I’ve just posted a detailed discussion of the Systems Stations in the Cumberland CIC in the Inside the USS Cumberland Section. The direct link to the page is here: https://hpaulhonsinger.com/inside-the-uss-cumberland/the-cic-part-iv-the-systems-management-consoles/
Because we will soon be withdrawing them from sale, we have reduced the price of the self-published Kindle editions of both currently-available books, To Honor You Call Us and For Honor We Stand from $5.99 to $4.99. They will remain at that price until we take them off the market sometime in January. We hope that people who have been on the fence about buying will get off the fence and take advantage of their chance to read these books now rather than waiting for the 47North editions. Of course, we also hope that readers will enjoy them so much that they will also want to read the 47North versions when they come out. Here are the links to the purchase pages:
In response to the highly cogent suggestions from one of my most perspicacious readers, I have significantly beefed up the page relating to the Maneuvering Stations, primarily to answer the burning questions which I’m sure have kept many of you awake night after night, thrashing in your sheets saturated with acrid sweat of angst and frustration:
1. Why does it take four men to steer the ship when one man can fly an airplane just fine?
2. Why do we need a Maneuvering Chief to give orders to Yaw, Pitch, and Drives? Why doesn’t the CO just tell them what to do directly?
If these are the kinds of issues at which your detail-oriented brain picks compulsively, like a seven-year old boy with a scab on his knee, then you should fly (FLY, I tell you FLY!) to this page so that your mind will no longer be gnawed by the cankering tooth of mystery (gratuitous Gilbert & Sullivan reference).
Authors on the Air has moved some things around on their web site. The underlined text in the body of this post is the new link for where you can currently hear the program where Mack Meijers interviews me about my work, Science Fiction in general, and lots of other stuff. The Widget on the right side of this page should continue to work as another way for you to hear this program.
I’ve added a new page to the “Inside the USS Cumberland” section. It’s an overview of the ship–specifications, commissioning dates, and similar data. It’s a work in progress, but I thought I’d put it up now and just keep adding to it rather than keeping it offline and posting it when it is done. One reader has already pointed out a few errors, which I promptly corrected. I hope you find it interesting.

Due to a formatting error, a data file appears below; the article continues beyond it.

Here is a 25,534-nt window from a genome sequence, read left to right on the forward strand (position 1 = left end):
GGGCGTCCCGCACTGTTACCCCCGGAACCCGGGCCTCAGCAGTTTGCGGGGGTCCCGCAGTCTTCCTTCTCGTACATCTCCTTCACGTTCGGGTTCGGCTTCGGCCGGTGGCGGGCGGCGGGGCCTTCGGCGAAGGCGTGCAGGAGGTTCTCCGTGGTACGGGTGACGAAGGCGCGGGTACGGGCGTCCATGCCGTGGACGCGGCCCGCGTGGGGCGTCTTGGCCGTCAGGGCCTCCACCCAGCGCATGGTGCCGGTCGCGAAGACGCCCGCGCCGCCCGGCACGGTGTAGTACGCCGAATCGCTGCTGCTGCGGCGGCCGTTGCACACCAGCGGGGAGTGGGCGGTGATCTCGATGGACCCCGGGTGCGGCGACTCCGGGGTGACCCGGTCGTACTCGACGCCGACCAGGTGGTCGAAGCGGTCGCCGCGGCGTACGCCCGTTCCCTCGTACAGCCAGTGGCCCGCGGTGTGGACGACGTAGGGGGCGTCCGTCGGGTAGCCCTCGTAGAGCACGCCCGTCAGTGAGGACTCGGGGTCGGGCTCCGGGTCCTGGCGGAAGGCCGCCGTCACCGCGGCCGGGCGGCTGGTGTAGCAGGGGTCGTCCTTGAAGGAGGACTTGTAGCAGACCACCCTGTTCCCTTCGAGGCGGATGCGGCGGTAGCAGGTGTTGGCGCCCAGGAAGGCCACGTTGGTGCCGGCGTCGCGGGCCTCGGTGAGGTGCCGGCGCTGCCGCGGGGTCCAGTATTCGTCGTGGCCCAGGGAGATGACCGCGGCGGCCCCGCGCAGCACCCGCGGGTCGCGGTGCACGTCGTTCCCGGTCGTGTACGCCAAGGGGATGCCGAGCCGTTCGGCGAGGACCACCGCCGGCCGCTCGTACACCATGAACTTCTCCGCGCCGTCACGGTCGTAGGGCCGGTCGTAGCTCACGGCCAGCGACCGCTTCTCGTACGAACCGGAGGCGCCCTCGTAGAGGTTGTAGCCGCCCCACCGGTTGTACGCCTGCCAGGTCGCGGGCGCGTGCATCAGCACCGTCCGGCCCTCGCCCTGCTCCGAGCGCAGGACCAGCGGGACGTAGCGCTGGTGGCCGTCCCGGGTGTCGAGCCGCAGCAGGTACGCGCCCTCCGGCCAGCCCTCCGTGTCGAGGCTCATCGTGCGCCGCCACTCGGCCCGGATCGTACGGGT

You can go to the “Inside” section or just click on this link: https://hpaulhonsinger.com/inside-the-uss-cumberland/uss-cumberland-overview/
A lot more than outer space goes into the mix when I write a book. Anyone who reads my novels knows that I’m something of a military history buff. But, today would have slipped past without my notice but for my old college radio friend, Laurie Hardison, who pointed out via Facebook status that today is St. Crispin’s day. On this date in the year 1415, an English force of about 7,000 men (it may have been as few as 6,000) under the command of King Henry V met a numerically superior French force, numbering somewhere between 12,000 and 36,000. The English were exhausted, hungry, and suffering from disease. The French were well-fed and fresh. Due to the arrogance of the French and superior English tactical doctrine, deployments, and combat maneuvers, the English won a victory that was both overwhelming and decisive. This victory was the centerpiece of an immortal work of English Literature, Shakespeare’s play, “Henry V” which is one of my personal favorites. The film version directed by and starring Kenneth Branagh is superb–watching it on Netflix would be a marvelous way to commemorate this day. Or, if you aren’t in the mood for the whole film, here is the high point, the absolutely glorious, defiant “Band of Brother’s” speech, and the set up for it. It is a stirring five minutes–well worth your time. I especially like the bit with the French herald near the end where Henry refuses to be ransomed.